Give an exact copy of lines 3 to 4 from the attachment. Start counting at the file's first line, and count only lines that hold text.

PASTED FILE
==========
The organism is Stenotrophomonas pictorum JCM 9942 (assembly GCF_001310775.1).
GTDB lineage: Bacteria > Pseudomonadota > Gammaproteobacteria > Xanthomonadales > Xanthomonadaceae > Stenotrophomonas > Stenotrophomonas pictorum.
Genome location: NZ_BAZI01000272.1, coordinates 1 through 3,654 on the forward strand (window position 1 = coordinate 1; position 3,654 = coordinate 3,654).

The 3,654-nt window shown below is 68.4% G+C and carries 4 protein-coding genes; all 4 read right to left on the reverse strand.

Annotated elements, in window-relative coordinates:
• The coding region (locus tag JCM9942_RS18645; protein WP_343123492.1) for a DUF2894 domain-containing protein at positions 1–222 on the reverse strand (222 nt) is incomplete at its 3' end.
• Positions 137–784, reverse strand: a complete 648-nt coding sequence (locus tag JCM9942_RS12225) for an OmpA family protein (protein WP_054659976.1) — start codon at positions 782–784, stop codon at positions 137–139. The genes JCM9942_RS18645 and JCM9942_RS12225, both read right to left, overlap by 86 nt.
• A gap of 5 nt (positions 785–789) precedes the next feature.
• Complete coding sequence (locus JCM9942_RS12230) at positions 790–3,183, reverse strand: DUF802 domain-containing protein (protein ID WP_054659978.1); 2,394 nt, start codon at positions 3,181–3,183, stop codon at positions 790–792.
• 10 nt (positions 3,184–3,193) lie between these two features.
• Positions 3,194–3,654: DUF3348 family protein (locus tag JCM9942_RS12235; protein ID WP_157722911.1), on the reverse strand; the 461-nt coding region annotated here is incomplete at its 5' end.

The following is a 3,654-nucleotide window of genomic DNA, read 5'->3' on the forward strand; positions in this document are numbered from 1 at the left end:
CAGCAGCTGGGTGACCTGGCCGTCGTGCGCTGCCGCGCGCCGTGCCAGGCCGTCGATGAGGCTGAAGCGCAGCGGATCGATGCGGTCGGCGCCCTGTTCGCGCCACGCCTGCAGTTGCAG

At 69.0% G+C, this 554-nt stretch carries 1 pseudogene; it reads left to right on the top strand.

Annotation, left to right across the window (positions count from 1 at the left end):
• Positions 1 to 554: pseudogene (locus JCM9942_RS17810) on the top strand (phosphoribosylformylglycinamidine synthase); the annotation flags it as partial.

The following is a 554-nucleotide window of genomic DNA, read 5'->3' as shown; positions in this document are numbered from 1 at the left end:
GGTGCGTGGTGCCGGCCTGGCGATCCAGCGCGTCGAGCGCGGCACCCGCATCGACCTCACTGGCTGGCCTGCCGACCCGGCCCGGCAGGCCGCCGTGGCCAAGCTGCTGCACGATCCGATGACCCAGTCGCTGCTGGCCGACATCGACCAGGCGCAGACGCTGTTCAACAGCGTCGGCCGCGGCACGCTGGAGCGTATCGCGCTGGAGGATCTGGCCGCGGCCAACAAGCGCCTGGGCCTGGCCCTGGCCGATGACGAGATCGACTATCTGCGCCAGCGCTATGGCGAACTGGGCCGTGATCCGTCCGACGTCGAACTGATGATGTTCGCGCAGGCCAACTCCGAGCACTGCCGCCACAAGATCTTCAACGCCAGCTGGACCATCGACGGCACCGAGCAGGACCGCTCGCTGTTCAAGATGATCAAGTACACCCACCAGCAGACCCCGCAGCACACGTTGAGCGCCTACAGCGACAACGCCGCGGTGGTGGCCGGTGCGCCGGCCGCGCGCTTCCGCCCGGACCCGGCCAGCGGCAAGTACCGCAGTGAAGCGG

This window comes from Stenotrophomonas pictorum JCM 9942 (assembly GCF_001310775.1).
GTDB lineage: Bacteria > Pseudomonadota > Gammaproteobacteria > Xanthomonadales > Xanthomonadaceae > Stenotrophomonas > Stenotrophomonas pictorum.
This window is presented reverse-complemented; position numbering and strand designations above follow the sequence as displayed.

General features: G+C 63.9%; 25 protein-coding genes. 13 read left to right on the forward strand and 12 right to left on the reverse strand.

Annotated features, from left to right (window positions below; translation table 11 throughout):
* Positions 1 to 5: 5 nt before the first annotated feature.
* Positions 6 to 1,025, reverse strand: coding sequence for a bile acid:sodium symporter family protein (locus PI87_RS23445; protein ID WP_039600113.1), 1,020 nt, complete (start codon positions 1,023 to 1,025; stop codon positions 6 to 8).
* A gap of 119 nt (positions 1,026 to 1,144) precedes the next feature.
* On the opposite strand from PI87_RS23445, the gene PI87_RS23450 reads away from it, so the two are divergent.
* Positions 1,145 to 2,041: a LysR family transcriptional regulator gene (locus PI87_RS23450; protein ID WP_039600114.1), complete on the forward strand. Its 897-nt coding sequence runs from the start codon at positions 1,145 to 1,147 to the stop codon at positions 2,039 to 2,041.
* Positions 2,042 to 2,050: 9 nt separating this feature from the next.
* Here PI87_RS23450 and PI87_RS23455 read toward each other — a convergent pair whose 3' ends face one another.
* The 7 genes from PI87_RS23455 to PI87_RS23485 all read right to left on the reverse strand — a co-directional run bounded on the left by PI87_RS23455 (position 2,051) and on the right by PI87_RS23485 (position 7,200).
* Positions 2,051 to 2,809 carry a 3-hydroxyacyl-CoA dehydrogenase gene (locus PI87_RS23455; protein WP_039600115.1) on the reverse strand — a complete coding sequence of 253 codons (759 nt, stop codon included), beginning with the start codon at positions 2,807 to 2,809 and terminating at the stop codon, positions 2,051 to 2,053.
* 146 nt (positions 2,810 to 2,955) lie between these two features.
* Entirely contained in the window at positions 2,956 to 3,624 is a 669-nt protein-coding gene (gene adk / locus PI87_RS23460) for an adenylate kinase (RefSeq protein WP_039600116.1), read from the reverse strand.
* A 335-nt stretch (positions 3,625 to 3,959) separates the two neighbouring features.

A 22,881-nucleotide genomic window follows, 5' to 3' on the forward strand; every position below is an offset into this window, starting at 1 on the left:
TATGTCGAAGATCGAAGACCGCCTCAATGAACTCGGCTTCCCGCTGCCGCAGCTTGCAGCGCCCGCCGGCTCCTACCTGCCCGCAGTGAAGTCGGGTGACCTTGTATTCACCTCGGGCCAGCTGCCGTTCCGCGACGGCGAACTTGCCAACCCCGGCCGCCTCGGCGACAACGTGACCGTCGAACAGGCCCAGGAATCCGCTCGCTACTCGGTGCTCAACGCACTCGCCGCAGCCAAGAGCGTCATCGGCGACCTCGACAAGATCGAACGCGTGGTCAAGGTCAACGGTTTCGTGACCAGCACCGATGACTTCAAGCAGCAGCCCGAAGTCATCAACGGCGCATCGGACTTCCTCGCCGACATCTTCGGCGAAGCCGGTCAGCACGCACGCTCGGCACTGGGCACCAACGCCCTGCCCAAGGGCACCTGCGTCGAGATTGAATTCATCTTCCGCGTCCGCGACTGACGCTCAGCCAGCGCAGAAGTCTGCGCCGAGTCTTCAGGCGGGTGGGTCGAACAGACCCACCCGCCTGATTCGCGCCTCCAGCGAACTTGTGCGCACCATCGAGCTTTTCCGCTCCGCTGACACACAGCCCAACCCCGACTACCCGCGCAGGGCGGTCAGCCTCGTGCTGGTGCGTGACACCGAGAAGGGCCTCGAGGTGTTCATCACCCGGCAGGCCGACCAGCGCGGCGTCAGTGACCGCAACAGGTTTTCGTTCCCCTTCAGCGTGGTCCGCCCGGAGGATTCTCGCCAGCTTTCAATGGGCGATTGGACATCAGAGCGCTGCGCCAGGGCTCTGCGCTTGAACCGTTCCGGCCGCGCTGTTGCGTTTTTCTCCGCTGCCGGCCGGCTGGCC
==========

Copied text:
Genome location: NZ_BAZI01000272.1, coordinates 1 through 3,654 on the forward strand (window position 1 = coordinate 1; position 3,654 = coordinate 3,654).

The 3,654-nt window shown below is 68.4% G+C and carries 4 protein-coding genes; all 4 read right to left on the reverse strand.